September 29 marks the 150th anniversary of the birth of one of Sheffield's greatest entertainers, conjuror Professor De Lyle whose real name was George Arthur Fox and lived on Ecclesall Road.
His grandson David Monks has marked the occasion by donating two ventriloquist’s dolls used by Professor De Lyle’s daughter Winnie to Weston Park Museum.
The musuem already has puppets used by the Professor at the entrance of the Sheffield Life and Times exhibition.
10 Sheffield celebrities spotted out and about in the city - from Sean Bean to Prince Naseem Hamed
9 pictures to take you back to the 1980s in Sheffield - the decade of Margaret Thatcher, the Falklands War and New Romantics
Sheffield pubs: 9 strange names and where they come from including the Wapentake, Scarsdale Hundred, Bungalows and Bears
Cole Brothers Sheffield: 15 fascinating photos giving a glimpse inside Sheffield's former Cole Brothers and latterly John Lewis department store
Church Street Sheffield: Memories of the businesses we have lost as RBS bank prepares to close branch
Mr Monks said: “He gave his first professional show at the age of 14, entertaining for 63 years, never retiring. He brought happiness to thousands of local people and the titled including The Duchesses of Devonshire and Norfolk.”
Professor De Lyle, a father-of-five, also gave Punch and Judy shows in Sheffield and Rotherham parks, including performances close to his home at Endcliffe Park in what was the bandstand area, in front of what is now the cafe.
He died on stage aged 77 after finishing a show at a Darby and Joan club and was packing up when he suffered a stroke.
Mr Monks added Professor De Lyle's eldest daughter took to the stage giving her first professional show at the age of 10 becoming Winnie De Lyle, Britain's premier female ventriloquist.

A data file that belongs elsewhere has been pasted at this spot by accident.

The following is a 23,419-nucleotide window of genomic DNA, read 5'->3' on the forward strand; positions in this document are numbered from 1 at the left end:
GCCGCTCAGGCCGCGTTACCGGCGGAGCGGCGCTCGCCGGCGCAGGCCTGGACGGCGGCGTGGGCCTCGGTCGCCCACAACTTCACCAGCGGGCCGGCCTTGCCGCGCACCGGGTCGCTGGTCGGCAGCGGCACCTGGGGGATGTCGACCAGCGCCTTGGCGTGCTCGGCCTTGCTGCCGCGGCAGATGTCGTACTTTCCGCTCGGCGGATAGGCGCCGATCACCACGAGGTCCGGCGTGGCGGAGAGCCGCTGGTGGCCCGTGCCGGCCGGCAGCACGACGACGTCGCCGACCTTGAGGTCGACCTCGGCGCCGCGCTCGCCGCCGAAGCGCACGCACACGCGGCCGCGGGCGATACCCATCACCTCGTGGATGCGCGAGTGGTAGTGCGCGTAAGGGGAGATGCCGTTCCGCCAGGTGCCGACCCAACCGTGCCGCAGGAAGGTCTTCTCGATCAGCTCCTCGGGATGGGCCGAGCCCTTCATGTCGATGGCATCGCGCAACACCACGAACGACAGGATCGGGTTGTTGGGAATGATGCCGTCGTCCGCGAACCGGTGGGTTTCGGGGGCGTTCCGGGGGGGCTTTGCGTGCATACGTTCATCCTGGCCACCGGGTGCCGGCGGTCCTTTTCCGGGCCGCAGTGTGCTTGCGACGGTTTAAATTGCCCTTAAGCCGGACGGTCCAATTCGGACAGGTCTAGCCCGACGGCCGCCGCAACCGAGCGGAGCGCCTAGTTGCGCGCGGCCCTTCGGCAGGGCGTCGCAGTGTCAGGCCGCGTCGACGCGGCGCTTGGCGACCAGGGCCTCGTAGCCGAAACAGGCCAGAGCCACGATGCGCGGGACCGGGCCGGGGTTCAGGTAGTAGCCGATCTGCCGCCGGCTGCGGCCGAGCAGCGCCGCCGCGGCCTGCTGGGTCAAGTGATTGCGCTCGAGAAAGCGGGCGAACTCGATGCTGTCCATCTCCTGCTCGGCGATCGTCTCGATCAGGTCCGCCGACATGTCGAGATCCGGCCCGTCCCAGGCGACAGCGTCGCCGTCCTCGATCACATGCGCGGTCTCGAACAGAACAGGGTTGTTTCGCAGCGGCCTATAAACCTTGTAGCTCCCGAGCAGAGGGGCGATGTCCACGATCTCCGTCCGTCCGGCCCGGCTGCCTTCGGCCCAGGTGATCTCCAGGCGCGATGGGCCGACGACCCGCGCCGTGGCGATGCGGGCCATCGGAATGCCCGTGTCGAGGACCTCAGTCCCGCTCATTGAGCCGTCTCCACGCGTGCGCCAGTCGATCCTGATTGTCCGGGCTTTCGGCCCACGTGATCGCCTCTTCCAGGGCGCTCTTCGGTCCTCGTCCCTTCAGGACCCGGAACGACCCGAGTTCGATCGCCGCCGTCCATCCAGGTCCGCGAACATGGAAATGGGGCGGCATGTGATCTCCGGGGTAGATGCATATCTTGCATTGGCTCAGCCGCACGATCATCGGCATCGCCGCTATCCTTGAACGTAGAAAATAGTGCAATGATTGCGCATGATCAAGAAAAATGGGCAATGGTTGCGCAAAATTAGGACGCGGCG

He said: “I have donated Winnie's two dolls, Jimmy the large doll and Clarence to Western Park Museum for the people of Sheffield along with equipment belonging to my grandfather Professor De Lyle.”
Both dolls are in RAF uniform and were used in an act where Jimmy parachuted in on stage.
"The De Lyle name is part of the fabric of Sheffield, they were extremely popular and among Yorkshire’s most famous entertainers,” said Mr Monks.
He added his grandfather’s home was known as the House Of Magic because visitors would find themselves removing coins from their ears. "I’m very proud of them and now aged 75 I want to pass on their wonderful stories,” said Mr Monks.
"My mum Elsie Fox helped out in the act and was at Chatsworth House when the Duchess had to be reassured that a rabbit used in the act had been treated kindly.”
Mr Monks, who lives in Coventry, has written a book called The Magical De Lyles, the story of a Sheffield family.
It is the culmination of his collection of a lifetime of stories from family members, people from Sheffield and across the world who have contacted him during his research - and posters, newspapers and magazines from the time.
He said he has been aware of the stories all his life, but decided to write the book to make sure the memories of his famous family were collected in one place for posterity rather than being lost to time. “I want them to be remembered in the city of their birth,” he said.
“I’ve been collecting the stories that have been passed down to me for a long time and eventually got round to writing them down.”
The book is available from Amazon for £5 and there are videos of Professor De Lyle on YouTube.